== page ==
IRS Looks to Revise User Fees for Installment Agreements
Aug 22nd 2016
Share this content
A proposal issued by the IRS on Aug. 19 would change the user fees taxpayers must pay to enter into an installment agreement.
If approved, the revised fee schedule would go into effect on Jan. 1, 2017.
An installment agreement is an option for taxpayers who cannot pay their entire tax bills by the due date. The user fee for a regular installment agreement is currently $120, but it is reduced to $52 for taxpayers who make payments by direct debit from their bank account.
Under the proposal, the regular installment fee would increase from $120 to $225 for taxpayers who enter into an installment agreement in person, over the phone, by mail, or by filing Form 9465, Installment Agreement Request, with the IRS. The $225 fee is reduced to $107 for payments via direct debit.
There would be no change to the current $43 rate that applies to taxpayers who qualify under low-income guidelines. These guidelines, which change with family size, would enable a family of four with total income of approximately $60,000 or less to qualify for the lower fee. Also, for the first time, any taxpayer regardless of income would qualify for a new $31 rate by requesting an installment agreement online and choosing to pay what they owe through direct debit.
In addition, a taxpayer who chooses to set up an installment agreement using the agency’s online payment agreement application would pay a fee of $149. Similarly, they can cut this amount to just $31 by also choosing direct debit.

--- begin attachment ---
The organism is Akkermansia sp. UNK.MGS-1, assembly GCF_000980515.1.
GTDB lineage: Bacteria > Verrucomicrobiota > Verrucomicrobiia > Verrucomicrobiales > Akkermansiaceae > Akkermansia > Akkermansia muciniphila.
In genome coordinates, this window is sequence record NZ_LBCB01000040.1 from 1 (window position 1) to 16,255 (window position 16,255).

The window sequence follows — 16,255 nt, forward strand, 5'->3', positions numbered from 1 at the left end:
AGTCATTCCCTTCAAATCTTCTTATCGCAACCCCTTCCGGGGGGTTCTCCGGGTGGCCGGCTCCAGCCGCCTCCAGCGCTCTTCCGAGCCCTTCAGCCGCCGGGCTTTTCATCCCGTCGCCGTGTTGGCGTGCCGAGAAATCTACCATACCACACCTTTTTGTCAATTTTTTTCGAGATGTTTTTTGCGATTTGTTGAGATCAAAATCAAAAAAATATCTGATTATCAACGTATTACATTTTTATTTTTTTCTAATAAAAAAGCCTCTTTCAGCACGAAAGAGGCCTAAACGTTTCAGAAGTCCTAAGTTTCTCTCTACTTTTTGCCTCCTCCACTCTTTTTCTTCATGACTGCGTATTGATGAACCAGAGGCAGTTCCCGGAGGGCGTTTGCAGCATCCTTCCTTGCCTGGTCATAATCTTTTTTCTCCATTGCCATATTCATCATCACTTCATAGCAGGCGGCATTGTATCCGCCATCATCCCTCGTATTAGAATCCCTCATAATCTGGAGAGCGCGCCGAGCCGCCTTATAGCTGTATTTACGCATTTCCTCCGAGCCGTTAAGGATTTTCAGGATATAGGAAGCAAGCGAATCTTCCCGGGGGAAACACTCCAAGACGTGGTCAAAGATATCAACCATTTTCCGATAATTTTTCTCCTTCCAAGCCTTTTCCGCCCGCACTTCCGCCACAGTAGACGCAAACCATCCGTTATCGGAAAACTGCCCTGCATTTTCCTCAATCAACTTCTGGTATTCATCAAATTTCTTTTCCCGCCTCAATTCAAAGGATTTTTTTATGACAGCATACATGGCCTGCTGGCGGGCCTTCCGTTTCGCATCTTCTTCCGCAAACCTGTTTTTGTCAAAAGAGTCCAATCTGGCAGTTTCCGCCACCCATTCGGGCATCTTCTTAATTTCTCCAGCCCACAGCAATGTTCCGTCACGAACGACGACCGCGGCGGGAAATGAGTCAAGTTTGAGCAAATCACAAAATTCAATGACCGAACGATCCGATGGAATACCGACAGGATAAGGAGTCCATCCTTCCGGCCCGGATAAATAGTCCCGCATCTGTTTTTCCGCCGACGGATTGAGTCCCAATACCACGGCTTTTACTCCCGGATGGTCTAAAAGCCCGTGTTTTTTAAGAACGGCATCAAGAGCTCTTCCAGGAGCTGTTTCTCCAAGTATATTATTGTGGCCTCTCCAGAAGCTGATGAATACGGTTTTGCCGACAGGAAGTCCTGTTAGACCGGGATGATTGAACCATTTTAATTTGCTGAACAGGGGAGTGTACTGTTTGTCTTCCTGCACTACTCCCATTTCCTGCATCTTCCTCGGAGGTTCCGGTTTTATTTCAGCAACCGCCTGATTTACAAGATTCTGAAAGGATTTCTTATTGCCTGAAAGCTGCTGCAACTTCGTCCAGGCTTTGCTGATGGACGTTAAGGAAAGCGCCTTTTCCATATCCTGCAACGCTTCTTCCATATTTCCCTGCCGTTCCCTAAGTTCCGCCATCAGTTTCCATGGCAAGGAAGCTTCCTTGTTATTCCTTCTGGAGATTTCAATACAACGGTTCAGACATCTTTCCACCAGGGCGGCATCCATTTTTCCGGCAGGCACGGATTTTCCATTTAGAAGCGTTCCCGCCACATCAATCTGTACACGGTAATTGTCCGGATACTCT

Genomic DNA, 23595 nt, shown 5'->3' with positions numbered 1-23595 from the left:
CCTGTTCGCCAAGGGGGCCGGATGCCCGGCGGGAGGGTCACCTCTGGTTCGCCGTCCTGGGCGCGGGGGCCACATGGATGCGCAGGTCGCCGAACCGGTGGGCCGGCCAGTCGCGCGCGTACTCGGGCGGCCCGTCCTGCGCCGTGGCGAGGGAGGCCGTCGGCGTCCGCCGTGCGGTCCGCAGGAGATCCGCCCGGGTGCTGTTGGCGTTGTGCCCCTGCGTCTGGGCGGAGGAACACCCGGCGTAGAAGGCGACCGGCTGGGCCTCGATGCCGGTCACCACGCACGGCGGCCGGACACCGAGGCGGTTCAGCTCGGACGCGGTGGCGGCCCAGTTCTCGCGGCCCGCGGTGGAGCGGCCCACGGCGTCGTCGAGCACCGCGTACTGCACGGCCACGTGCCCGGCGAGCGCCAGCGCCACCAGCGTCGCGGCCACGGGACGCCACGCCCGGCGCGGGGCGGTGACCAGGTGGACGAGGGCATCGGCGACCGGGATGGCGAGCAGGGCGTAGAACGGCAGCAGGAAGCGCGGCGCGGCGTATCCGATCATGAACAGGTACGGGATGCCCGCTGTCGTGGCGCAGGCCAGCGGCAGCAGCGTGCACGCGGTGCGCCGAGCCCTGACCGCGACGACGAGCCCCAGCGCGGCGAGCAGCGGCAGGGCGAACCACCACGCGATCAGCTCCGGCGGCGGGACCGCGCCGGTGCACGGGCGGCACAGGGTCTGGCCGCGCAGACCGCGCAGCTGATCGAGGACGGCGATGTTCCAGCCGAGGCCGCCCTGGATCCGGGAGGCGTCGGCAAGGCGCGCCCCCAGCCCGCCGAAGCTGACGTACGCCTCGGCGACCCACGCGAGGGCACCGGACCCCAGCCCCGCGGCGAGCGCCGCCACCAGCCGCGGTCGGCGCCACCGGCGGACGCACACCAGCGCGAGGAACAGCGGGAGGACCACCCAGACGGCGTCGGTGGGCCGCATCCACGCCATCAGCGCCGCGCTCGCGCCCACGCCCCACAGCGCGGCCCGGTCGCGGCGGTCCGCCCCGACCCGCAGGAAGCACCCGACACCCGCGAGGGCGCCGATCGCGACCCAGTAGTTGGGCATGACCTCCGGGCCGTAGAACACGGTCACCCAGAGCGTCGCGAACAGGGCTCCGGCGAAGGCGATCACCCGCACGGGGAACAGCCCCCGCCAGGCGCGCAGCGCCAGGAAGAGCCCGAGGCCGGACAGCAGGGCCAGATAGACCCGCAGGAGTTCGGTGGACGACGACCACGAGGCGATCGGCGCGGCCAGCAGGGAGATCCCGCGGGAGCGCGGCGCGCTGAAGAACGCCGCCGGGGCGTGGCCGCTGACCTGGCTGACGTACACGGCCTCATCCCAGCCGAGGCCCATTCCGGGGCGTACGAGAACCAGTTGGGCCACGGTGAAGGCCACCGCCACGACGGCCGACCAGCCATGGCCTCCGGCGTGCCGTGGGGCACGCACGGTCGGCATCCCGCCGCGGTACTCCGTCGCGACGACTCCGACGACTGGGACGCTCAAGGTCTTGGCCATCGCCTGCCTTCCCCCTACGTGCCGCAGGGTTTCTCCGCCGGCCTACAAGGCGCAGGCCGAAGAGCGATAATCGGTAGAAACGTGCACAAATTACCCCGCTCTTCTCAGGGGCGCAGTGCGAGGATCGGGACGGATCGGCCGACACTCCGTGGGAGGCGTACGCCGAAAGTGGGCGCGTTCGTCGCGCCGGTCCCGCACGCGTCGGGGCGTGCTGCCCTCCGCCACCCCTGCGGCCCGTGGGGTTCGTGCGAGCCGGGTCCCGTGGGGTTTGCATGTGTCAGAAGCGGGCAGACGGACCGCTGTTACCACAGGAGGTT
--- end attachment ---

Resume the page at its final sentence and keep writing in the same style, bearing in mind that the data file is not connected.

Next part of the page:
So, to recap, here are the fees the IRS is proposing:
Regular installment agreement: $225
Regular direct debit installment agreement: $107
Online payment agreement: $149
Direct debit online payment agreement: $31
Restructured or reinstated installment agreement: $89
Low-income rate: $43
A public hearing on the proposed regulations will take place in Washington, DC, on Oct. 19. The IRS is accepting comments on the proposed fee changes. Instructions on how to submit comments can be found here.
By law, federal agencies are required to charge a user fee to recover the cost of providing certain services to the public that confer a special benefit to the recipient. Installment agreements are an example of a service that confers a special benefit to eligible taxpayers, according to the IRS. Agencies must review these fees every two years to determine whether they are recovering the costs of providing these services.
In the past, the IRS often charged less than the full cost for many services in an effort to make them accessible to a broader range of taxpayers. But, the IRS said, given current constraints on agency resources, it can no longer continue this practice in most cases.
However, the agency said it intends to continue providing reduced-fee or no-cost services to low-income taxpayers. For that reason, the IRS will continue subsidizing part of the cost of providing installment agreements to low-income taxpayers.